Tell Congress to Vote No on the TPP
The final text of the Trans-Pacific Partnership (TPP) agreement has been released after more than five years of secret negotiations—and it's worse than we thought.
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As the U.S. Trade Representative met with other delegates in the backrooms of luxury hotels around the world, lobbyists and corporate advisors were given special access to influence and see the text. Now that we have the completed text, it's obvious that U.S. trade officials have handed Hollywood its wish list of copyright-maximalist policies.
All the rules that uphold corporate interests are binding, while rules that recognize the public's rights are all non-binding.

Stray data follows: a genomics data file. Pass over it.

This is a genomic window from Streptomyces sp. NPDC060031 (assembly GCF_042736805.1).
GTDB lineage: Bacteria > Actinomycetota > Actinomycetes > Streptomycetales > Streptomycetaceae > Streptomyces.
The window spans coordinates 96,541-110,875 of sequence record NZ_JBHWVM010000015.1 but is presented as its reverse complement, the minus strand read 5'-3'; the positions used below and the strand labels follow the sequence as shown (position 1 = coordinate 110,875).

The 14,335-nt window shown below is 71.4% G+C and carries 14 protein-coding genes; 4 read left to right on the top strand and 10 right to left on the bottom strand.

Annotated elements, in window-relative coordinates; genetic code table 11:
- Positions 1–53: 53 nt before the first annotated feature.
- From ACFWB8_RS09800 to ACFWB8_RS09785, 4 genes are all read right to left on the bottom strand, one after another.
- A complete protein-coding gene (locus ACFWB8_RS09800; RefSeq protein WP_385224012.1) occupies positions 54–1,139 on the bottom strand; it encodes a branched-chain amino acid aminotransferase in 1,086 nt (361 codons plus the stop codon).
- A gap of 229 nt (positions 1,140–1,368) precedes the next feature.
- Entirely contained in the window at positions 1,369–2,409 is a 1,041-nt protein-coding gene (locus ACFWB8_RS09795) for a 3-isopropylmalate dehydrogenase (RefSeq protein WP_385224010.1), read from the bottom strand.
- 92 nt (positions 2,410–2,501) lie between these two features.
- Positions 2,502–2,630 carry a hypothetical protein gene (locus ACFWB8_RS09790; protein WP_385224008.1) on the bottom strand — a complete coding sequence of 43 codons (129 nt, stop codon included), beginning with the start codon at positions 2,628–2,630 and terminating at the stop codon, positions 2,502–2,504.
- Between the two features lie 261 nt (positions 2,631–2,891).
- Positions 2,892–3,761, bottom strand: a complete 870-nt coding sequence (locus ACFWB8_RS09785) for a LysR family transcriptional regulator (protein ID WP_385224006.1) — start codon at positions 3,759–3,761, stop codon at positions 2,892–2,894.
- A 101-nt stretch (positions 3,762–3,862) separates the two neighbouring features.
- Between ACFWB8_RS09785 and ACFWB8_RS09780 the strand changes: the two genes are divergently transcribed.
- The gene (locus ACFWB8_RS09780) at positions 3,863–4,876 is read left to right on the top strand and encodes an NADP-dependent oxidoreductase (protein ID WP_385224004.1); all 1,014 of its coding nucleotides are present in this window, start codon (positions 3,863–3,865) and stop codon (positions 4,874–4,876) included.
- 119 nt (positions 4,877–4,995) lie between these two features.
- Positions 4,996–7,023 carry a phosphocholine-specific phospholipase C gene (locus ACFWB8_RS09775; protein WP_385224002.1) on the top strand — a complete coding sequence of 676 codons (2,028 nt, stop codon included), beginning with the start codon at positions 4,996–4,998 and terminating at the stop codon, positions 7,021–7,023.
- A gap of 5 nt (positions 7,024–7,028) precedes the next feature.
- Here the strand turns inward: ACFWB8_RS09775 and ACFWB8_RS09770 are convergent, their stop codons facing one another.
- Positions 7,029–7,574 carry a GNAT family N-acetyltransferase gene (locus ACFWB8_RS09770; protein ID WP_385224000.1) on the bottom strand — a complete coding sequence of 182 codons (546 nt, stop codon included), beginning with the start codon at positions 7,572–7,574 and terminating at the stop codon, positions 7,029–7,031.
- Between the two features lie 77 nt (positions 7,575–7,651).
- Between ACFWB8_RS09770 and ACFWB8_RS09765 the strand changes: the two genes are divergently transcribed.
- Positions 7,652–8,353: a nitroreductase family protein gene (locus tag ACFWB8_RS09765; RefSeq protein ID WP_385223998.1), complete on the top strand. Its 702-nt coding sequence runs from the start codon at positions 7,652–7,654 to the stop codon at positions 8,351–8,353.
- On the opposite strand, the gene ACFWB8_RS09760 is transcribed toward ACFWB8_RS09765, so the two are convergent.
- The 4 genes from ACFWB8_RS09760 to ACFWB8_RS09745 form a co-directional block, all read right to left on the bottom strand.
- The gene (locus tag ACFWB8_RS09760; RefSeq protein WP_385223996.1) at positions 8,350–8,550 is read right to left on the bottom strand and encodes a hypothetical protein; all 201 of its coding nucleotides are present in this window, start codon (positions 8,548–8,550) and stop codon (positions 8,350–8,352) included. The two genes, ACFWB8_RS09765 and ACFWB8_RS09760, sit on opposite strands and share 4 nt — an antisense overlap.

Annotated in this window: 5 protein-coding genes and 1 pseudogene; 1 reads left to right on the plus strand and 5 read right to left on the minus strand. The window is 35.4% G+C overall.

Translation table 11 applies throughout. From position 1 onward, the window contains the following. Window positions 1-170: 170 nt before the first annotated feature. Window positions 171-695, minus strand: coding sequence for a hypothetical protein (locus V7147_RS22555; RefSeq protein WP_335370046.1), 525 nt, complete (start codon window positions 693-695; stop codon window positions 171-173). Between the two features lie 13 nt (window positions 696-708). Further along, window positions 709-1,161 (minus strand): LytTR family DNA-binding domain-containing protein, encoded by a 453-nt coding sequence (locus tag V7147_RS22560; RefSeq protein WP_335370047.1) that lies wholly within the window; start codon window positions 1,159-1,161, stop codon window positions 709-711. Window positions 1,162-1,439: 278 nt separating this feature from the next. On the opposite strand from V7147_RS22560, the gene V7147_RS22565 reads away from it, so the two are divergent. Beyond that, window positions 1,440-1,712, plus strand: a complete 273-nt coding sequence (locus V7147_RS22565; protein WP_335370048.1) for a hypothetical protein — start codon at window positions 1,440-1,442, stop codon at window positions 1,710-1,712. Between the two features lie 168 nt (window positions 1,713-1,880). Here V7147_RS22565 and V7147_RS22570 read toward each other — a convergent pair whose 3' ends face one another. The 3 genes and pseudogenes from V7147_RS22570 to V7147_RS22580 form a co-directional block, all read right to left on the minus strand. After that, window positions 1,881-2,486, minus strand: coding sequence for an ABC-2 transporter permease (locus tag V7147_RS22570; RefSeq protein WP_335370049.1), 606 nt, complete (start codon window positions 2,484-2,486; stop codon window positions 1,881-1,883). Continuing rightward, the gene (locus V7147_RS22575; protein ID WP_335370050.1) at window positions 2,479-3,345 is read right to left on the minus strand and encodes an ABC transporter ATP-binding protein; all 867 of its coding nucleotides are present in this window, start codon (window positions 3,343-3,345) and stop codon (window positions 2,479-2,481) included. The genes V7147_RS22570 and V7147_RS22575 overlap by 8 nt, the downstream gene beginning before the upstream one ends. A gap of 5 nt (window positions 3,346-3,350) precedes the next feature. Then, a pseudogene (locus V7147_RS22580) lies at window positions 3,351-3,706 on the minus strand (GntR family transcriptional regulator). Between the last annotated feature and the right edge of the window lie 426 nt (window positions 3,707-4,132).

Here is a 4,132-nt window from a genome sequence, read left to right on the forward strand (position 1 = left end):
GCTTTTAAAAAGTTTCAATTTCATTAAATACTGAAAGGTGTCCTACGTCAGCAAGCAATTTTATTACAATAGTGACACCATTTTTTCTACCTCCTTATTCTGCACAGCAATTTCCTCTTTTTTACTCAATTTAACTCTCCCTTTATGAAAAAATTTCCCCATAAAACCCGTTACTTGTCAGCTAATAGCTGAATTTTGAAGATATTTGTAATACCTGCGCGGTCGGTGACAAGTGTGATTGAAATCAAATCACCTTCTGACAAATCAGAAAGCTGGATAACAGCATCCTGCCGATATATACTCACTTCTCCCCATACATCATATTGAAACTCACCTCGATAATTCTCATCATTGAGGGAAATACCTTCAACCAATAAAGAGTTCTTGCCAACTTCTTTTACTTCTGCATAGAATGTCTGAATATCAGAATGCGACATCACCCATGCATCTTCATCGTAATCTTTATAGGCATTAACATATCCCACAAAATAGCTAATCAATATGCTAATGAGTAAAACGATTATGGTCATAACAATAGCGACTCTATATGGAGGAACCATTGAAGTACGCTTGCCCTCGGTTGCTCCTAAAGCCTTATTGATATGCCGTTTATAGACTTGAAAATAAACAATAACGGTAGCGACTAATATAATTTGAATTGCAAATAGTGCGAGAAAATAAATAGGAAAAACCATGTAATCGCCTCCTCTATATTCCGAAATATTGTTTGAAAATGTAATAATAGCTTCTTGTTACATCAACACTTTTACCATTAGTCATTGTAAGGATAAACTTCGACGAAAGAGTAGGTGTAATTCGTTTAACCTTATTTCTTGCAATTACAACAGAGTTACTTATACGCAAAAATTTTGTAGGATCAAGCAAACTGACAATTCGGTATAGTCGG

That means that TPP countries would be obligated to enact restrictive copyright enforcement regulations and policies that enable "digital trade" of information, but not safeguards for our digital rights.
It's not too late to stop the TPP from going forward.
Since the White House signed the agreement in February, U.S. trade officials have been heavily lobbying Congress members, alongside powerful corporate representatives, to convince lawmakers to vote in favor of ratifying this anti-user deal.
The President could introduce a bill to ratify the TPP any week now. When he does, and all he needs is a simple majority. That's why we need to act now and call on our representatives to do two things:
1) Hold congressional hearings about the contents of the TPP and invite experts to testify about how it will impact people's right to free expression, privacy, and innovation online.
2) Vote no on this agreement due to the secretive, corporate-interest captured process that has led to all of TPP's provisions that expand restrictive digital regulations and threaten our digital rights.